After analyzing their findings, Devoto and co-authors began writing the paper in the fall of 2004.
Devoto and his team continues their research with zebrafish. The tiny fish are a transparent species that is easy to study and breed. Currently, about 5,000 of the fish reside in his laboratory.
One of Devotos ongoing projects examines their skeletal muscle signaling protein, named Hedgehog. He and his colleagues learned that, when the protein is intentionally blocked in zebrafish, muscle development is disrupted. With his new work demonstrating close similarities between fish and humans in muscle development, Devoto believes that it is very likely that Hedgehog signaling is required for muscle development in humans. Anomalies in this signaling may underlie some muscle diseases such as muscular dystrophy and certain types of heart disease.
Devoto and his undergraduate and graduate students are also trying to find out what happens next to the embryonic zebrafish muscle cells after they form.
Were now extending our thought process and asking ourselves where do the cells go from this point and what exactly does this mean?
|By Laura Perillo, associate director of Media Relations|
by Olivia Drake •
|Lisa Dombrowski, assistant professor of film studies, is a 1992 Wesleyan alumna, and is a specialist on film form, the American film industry and contemporary East Asian cinema.|
|Lisa Dombrowski rarely watches a movie just once.
Or twice. Or even 10 times. In fact, it often takes her more than 20 screenings to fully analyze a film.
Each time I watch a film, Im looking at it for different reasons, explains the assistant professor of film studies. Ill watch it once to get the initial sense of the narrative, and the next time Ill count how many shots are in it, and then Ill focus on the use of the camera, for instance. Is the director using lots of close-ups, or is the camera far from the subject? Is the camera moving a lot? Essentially Im looking for how the filmmakers choices influence our viewing experience.
Dombrowski, a 1992 Wesleyan alumna, is a specialist on film form and analysis, authorship, the history of film style, the American film industry and contemporary East Asian cinema.
Dombrowski teaches Introduction to Film Analysis; The American Film Industry during the Studio Era; American Independent Filmmaking; and Contemporary East Asian Cinema. This spring, shes teaching Melodrama and the Womans Picture and Contemporary International Art Cinema.
In her classes, she often replaces textbooks with films. Dombrowski accentuates the importance of visual style and has her students look for ways in which filmmakers employ narrative structure, composition and framing, editing, lighting, camera angles and movement, and sound to cue certain emotional and intellectual responses.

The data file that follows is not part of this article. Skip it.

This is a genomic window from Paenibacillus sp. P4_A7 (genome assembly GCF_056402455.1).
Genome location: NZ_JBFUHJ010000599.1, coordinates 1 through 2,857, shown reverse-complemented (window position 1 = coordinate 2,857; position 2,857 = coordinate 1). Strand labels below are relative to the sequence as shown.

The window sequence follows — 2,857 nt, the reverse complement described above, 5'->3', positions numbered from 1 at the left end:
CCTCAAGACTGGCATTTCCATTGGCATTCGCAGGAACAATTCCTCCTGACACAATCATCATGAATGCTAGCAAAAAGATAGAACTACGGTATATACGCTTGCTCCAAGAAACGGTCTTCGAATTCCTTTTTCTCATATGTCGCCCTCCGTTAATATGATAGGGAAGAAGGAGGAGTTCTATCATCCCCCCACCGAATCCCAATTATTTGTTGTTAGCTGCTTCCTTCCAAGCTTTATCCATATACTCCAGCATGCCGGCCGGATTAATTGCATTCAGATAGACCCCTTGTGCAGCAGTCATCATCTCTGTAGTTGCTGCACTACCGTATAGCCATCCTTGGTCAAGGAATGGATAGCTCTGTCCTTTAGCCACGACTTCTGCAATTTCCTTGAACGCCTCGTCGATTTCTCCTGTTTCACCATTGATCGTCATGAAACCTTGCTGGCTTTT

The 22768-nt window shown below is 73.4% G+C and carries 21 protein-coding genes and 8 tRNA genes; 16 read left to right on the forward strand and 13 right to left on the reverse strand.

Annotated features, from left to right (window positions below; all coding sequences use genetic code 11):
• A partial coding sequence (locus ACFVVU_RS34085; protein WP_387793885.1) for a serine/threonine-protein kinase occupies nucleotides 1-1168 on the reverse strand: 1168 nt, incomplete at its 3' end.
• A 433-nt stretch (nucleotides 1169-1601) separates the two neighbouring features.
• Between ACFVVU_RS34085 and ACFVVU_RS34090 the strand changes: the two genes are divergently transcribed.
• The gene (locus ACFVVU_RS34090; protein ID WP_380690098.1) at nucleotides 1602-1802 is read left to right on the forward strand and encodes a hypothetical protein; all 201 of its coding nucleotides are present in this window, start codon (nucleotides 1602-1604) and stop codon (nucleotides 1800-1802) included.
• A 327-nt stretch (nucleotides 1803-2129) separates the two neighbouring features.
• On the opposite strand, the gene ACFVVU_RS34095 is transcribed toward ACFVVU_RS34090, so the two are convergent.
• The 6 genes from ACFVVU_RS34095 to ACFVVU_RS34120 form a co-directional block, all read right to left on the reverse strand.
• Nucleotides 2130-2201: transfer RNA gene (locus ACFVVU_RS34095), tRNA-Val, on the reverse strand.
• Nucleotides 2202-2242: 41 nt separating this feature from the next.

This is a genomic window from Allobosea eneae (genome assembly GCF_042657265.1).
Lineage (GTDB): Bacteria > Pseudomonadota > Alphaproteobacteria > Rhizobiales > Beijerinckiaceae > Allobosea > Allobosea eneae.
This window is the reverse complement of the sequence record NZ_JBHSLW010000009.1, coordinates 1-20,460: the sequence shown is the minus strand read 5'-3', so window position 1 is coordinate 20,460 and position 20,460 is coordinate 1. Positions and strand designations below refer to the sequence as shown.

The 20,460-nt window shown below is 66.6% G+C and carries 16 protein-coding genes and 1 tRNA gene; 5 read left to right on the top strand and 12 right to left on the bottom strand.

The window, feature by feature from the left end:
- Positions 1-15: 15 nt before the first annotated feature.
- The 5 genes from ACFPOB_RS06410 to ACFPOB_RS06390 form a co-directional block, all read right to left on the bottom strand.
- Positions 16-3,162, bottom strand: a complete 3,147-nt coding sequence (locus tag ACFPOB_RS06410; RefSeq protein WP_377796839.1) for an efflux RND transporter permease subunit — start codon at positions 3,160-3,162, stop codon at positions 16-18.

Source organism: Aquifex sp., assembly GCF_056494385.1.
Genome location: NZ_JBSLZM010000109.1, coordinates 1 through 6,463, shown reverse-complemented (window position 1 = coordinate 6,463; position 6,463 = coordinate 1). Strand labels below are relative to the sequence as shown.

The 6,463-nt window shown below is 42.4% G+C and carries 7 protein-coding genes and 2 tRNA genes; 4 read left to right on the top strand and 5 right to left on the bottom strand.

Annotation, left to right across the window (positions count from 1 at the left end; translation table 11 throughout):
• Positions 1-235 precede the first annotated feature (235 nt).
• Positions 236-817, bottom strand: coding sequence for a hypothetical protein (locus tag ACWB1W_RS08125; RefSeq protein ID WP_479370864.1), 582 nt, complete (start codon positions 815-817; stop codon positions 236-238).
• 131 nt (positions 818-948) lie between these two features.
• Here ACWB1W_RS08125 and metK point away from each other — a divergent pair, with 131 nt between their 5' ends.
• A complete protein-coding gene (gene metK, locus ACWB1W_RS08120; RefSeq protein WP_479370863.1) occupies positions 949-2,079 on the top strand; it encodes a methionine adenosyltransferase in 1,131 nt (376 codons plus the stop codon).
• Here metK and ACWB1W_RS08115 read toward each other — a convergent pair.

She cites as an example Steven Spielbergs 1975 thriller Jaws. Viewers are introduced to the shark from his visual perspective in the water. What he sees as he swims, combined with the tension-packed musical score, give the audience clues that the shark is on a man hunt.
We begin affiliating the famous dun-da dun-da musical motif with the shark on the prowl for human flesh, Dombrowski explains. We actually see very little of the shark until late in the film, so when the shark finally emerges from the water, the shock value is very strong.
Dombrowski, who also advises the student-run Wesleyan Film Series, says selecting films to show in her classes is a time-consuming and challenging aspect of her position. Only a fraction of all motion pictures are available from distributors, and 35mm film prints can cost more than $800 each to rent. She prefers to show films in the Center for Film Studies new state-of-the-art Goldsmith Family Cinema. That way, students can watch the film the way the director originally intended it to be seen: on the silver screen.
Janine Basinger, the Corwin-Fuller Professor of Film Studies, curator of the Cinema Archives and chair of the Film Studies Department says Dombrowski was one of the most brilliant students she taught in the Wesleyan film major. Basinger encouraged her bright pupil to get a masters and Ph.D so she could teach at the collegiate level.
Lisa is a great addition to our department, Basinger says. She brings the ability to teach classes in new areas: the contemporary cinema, East Asian cinema, the history of the film industry, and the independent cinema. Her colleagueship is outstanding, and she’s reached out to the entire campus to help connect Film Studies to all four divisions. Her brains, her energy, her enthusiasm make her a real asset for Film Studies and for Wesleyan.